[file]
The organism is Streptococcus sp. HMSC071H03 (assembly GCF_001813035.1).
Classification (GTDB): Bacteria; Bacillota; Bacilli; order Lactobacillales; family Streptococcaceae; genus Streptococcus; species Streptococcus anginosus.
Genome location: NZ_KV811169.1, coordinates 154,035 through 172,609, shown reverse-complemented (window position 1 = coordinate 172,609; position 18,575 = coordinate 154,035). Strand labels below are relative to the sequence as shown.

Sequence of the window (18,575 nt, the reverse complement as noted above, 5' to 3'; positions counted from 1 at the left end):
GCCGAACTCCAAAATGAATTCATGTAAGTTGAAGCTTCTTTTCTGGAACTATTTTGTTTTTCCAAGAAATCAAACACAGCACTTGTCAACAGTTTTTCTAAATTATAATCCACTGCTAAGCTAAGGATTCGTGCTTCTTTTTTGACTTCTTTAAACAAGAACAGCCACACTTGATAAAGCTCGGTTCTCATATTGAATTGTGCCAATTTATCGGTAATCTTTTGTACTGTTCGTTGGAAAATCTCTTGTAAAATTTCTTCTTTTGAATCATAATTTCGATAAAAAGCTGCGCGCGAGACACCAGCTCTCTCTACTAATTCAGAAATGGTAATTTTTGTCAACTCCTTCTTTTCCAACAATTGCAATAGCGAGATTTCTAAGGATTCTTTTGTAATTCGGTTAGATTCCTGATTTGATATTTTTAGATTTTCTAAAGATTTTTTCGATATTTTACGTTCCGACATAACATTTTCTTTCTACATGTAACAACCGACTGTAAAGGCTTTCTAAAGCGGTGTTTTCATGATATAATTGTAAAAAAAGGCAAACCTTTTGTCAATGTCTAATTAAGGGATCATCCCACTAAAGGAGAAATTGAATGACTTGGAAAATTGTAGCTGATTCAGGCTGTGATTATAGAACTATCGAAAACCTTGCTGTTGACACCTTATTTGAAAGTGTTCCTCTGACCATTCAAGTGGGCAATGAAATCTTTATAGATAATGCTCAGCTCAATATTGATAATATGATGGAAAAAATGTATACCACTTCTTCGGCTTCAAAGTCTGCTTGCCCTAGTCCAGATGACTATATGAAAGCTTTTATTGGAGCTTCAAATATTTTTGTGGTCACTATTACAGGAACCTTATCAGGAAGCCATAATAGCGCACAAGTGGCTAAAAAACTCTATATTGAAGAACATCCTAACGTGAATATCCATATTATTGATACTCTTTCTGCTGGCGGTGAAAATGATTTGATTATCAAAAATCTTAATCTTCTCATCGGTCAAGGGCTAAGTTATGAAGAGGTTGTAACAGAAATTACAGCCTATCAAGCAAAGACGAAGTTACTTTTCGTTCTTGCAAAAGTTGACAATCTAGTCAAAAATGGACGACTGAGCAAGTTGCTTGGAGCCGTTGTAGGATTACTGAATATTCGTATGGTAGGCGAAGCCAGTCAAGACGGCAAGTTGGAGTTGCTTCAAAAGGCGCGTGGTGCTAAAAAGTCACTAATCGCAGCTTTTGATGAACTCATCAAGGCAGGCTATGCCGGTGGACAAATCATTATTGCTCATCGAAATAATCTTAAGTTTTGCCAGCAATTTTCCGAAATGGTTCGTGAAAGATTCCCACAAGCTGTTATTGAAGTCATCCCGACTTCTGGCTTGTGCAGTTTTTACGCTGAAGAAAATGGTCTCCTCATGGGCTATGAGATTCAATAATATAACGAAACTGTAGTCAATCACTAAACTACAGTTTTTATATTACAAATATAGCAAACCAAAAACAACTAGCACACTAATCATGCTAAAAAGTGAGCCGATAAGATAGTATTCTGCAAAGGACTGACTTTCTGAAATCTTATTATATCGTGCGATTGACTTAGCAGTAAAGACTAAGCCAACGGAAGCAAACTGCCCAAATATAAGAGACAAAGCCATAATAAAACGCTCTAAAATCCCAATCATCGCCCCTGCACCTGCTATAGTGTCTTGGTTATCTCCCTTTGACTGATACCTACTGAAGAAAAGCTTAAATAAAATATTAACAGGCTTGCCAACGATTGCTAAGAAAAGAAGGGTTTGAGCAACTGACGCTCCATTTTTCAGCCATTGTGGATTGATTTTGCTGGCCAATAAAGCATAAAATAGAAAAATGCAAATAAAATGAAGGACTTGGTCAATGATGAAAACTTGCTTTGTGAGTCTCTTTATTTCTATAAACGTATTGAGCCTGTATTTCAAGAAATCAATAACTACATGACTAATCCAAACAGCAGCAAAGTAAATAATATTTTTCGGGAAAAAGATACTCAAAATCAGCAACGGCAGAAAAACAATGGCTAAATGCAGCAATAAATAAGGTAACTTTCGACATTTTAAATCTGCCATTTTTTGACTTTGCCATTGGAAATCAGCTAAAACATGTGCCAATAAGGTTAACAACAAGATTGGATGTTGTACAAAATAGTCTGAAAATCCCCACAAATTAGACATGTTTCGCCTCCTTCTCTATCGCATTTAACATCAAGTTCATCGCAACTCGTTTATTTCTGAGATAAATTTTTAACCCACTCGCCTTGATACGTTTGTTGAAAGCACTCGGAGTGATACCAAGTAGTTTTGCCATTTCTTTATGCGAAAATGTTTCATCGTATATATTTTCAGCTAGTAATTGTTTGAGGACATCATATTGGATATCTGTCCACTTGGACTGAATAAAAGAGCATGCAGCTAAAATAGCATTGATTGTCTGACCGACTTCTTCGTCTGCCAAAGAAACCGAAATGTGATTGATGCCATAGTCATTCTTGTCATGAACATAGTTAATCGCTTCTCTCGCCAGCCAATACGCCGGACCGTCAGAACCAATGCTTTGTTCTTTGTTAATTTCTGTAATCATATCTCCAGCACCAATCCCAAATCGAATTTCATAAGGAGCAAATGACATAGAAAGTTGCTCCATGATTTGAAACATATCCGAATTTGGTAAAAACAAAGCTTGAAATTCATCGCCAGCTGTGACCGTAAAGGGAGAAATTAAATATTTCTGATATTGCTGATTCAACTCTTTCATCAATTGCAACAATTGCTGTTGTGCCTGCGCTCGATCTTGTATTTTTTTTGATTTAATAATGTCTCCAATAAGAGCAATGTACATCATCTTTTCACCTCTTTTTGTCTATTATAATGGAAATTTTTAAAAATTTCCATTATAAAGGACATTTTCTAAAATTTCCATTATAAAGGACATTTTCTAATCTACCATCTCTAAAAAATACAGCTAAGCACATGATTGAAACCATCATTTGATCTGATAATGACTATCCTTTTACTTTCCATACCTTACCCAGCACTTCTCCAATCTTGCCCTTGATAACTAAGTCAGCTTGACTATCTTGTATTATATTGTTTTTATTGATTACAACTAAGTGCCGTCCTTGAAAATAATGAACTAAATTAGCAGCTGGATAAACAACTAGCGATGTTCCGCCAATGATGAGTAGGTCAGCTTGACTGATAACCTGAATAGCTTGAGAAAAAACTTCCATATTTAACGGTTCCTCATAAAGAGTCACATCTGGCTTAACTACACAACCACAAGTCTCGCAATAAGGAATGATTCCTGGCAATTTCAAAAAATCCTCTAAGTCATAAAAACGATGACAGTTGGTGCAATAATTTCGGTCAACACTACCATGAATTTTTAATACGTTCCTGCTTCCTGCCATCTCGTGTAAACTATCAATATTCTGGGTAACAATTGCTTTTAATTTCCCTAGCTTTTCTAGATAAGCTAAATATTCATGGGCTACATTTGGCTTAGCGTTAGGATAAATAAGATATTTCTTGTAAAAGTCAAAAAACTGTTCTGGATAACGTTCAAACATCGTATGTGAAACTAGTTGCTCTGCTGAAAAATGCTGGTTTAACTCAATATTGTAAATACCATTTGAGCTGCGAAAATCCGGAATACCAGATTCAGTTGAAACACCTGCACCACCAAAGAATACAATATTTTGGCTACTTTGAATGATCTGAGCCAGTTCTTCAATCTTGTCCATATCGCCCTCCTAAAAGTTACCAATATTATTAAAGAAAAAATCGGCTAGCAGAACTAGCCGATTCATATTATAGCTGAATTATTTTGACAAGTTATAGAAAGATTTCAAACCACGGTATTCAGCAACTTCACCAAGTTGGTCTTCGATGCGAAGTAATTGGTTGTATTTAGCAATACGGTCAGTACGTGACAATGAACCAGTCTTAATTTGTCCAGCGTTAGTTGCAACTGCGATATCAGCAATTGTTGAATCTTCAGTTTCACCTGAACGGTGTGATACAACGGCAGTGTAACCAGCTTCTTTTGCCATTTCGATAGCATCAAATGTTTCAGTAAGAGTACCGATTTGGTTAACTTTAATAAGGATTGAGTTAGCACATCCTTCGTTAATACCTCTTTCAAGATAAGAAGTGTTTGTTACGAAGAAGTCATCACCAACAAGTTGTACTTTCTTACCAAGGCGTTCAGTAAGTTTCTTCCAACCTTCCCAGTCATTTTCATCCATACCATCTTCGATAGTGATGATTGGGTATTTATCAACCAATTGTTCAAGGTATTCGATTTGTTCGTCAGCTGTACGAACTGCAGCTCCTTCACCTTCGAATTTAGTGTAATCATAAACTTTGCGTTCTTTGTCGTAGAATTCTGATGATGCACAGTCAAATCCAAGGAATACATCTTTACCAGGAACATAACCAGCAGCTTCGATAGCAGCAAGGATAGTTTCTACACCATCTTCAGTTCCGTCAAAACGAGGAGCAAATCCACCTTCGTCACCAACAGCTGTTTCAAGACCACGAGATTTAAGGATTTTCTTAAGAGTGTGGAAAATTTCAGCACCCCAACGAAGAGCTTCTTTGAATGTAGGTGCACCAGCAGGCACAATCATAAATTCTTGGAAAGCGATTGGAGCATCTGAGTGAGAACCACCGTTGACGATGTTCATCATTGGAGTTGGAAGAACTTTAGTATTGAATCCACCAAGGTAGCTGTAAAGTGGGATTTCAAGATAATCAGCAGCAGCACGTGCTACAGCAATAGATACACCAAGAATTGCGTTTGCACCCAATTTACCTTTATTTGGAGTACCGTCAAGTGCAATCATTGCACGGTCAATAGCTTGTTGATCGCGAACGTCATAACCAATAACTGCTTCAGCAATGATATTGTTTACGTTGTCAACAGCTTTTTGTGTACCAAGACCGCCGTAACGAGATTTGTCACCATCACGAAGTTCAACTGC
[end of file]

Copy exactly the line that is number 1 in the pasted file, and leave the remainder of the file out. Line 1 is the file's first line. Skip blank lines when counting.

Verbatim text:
The organism is Streptococcus sp. HMSC071H03 (assembly GCF_001813035.1).